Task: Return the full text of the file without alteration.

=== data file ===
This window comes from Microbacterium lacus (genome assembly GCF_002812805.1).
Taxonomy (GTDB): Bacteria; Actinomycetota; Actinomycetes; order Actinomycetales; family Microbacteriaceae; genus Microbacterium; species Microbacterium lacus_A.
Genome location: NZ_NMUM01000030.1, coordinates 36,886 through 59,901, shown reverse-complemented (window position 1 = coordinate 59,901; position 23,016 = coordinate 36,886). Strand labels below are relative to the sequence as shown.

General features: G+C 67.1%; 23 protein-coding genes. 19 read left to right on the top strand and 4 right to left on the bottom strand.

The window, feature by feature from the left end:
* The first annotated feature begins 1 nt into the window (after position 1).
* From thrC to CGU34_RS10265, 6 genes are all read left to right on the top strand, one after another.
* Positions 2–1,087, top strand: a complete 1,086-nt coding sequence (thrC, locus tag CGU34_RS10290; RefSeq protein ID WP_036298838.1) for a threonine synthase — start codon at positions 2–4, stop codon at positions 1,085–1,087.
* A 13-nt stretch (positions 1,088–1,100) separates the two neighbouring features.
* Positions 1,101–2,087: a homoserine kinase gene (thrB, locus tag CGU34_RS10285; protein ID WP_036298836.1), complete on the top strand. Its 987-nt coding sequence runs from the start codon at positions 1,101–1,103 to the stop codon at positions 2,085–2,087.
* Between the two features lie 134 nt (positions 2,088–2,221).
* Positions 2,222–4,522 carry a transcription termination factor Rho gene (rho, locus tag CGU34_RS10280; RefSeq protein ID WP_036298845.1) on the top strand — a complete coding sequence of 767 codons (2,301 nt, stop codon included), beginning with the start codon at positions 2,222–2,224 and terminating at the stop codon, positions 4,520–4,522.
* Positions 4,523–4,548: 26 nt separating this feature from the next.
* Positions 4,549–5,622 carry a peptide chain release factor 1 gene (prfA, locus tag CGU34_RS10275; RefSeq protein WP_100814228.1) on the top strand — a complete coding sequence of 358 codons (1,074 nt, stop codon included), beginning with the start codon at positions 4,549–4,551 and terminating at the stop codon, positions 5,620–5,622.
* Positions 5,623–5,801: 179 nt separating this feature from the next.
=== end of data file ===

This window comes from Microbacterium lacus (genome assembly GCF_002812805.1).
Taxonomy (GTDB): Bacteria; Actinomycetota; Actinomycetes; order Actinomycetales; family Microbacteriaceae; genus Microbacterium; species Microbacterium lacus_A.
Genome location: NZ_NMUM01000030.1, coordinates 36,886 through 59,901, shown reverse-complemented (window position 1 = coordinate 59,901; position 23,016 = coordinate 36,886). Strand labels below are relative to the sequence as shown.

General features: G+C 67.1%; 23 protein-coding genes. 19 read left to right on the top strand and 4 right to left on the bottom strand.

The window, feature by feature from the left end:
* The first annotated feature begins 1 nt into the window (after position 1).
* From thrC to CGU34_RS10265, 6 genes are all read left to right on the top strand, one after another.
* Positions 2–1,087, top strand: a complete 1,086-nt coding sequence (thrC, locus tag CGU34_RS10290; RefSeq protein ID WP_036298838.1) for a threonine synthase — start codon at positions 2–4, stop codon at positions 1,085–1,087.
* A 13-nt stretch (positions 1,088–1,100) separates the two neighbouring features.
* Positions 1,101–2,087: a homoserine kinase gene (thrB, locus tag CGU34_RS10285; protein ID WP_036298836.1), complete on the top strand. Its 987-nt coding sequence runs from the start codon at positions 1,101–1,103 to the stop codon at positions 2,085–2,087.
* Between the two features lie 134 nt (positions 2,088–2,221).
* Positions 2,222–4,522 carry a transcription termination factor Rho gene (rho, locus tag CGU34_RS10280; RefSeq protein ID WP_036298845.1) on the top strand — a complete coding sequence of 767 codons (2,301 nt, stop codon included), beginning with the start codon at positions 2,222–2,224 and terminating at the stop codon, positions 4,520–4,522.
* Positions 4,523–4,548: 26 nt separating this feature from the next.
* Positions 4,549–5,622 carry a peptide chain release factor 1 gene (prfA, locus tag CGU34_RS10275; RefSeq protein WP_100814228.1) on the top strand — a complete coding sequence of 358 codons (1,074 nt, stop codon included), beginning with the start codon at positions 4,549–4,551 and terminating at the stop codon, positions 5,620–5,622.
* Positions 5,623–5,801: 179 nt separating this feature from the next.